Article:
Category Archives: Colorado Appeals

What is an insufficient evidence argument in a criminal appeal?

An insufficient evidence argument asserts that the evidence at trial was insufficient to convict the defendant of one or more charges because the prosecution did not prove, beyond a reasonable doubt, one or more elements of those charges.

What is the criteria for a cert petition in Colorado?

A cert petition (petition for writ of certiorari) asks the Colorado Supreme Court, which is the highest court in the state, to review the decision of the Colorado Court of Appeals. The criteria for filing a cert petition in Colorado may depend on the type of case and the court involved. In general, however, the […]

How do you preserve an issue for appeal in Colorado?

In order to make a legal argument on appeal, the issue must be preserved. The principal behind issue preservation is that the trial court should have an opportunity to correct its own errors before the appeals court steps in. Therefore, where an issue has not been preserved – i.e. not first brought to the attention […]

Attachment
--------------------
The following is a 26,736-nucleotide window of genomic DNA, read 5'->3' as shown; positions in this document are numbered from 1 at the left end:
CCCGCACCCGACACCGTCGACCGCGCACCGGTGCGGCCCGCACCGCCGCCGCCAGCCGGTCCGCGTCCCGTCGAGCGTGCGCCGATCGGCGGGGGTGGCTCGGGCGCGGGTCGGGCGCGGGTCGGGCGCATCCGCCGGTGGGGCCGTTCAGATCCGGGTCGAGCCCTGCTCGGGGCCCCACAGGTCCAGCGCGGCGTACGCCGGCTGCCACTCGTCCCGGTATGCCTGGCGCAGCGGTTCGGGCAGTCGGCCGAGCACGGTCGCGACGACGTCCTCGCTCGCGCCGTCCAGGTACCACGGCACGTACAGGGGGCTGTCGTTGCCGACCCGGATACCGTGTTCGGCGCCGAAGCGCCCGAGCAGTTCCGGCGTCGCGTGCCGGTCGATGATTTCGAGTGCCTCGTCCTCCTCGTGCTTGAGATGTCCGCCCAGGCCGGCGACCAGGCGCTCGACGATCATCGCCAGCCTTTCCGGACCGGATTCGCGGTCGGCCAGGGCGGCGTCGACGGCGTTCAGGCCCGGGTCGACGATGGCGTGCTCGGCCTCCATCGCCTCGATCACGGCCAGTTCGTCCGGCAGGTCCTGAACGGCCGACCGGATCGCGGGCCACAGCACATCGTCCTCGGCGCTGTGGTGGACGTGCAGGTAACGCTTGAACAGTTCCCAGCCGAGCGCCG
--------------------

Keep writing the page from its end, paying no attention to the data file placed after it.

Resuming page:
The Cumulative Error Doctrine in Colorado Appeals

The first step in a direct appeal is to ask the court of appeals to provide relief for specific legal errors made at the trial level. But sometimes, the trial court made only a series of smaller errors, rather than a severe error that would alone warrant reversal. In these cases, the cumulative error doctrine […]

Am I Entitled to a Hearing on My Colorado 35(c)?

After a Colorado criminal defendant has exhausted the direct appeal process, he may turn to filing a pro se motion for relief pursuant to Colo. Crim. P. 35(c). Often, this is where he alleges that his trial counsel was ineffective. Upon receipt of a 35(c) motion, the reviewing court must consider whether “the motion and […]

Issue Preservation in Colorado Appeals: Was my issue preserved for appeal?

With few exceptions, a legal issue must be preserved in the trial court in order to raise it on appeal. This means that the issue must have been brought to the attention of the trial court and the court must’ve been given the chance to make the correct decision. The most common means of preservation […]

Speedy Trial Rights in Colorado Criminal Appeals

C.R.S. § 18-1-405(1) requires that, if a defendant is not brought to trial within six months of the entry of his not guilty plea, the charges must be dismissed. The statutory language is “mandatory and leaves no room for court discretion.” Carr v. District Court, 543 P.2d 1253, 1254, 190 Colo. 125 (Colo. 1975). This […]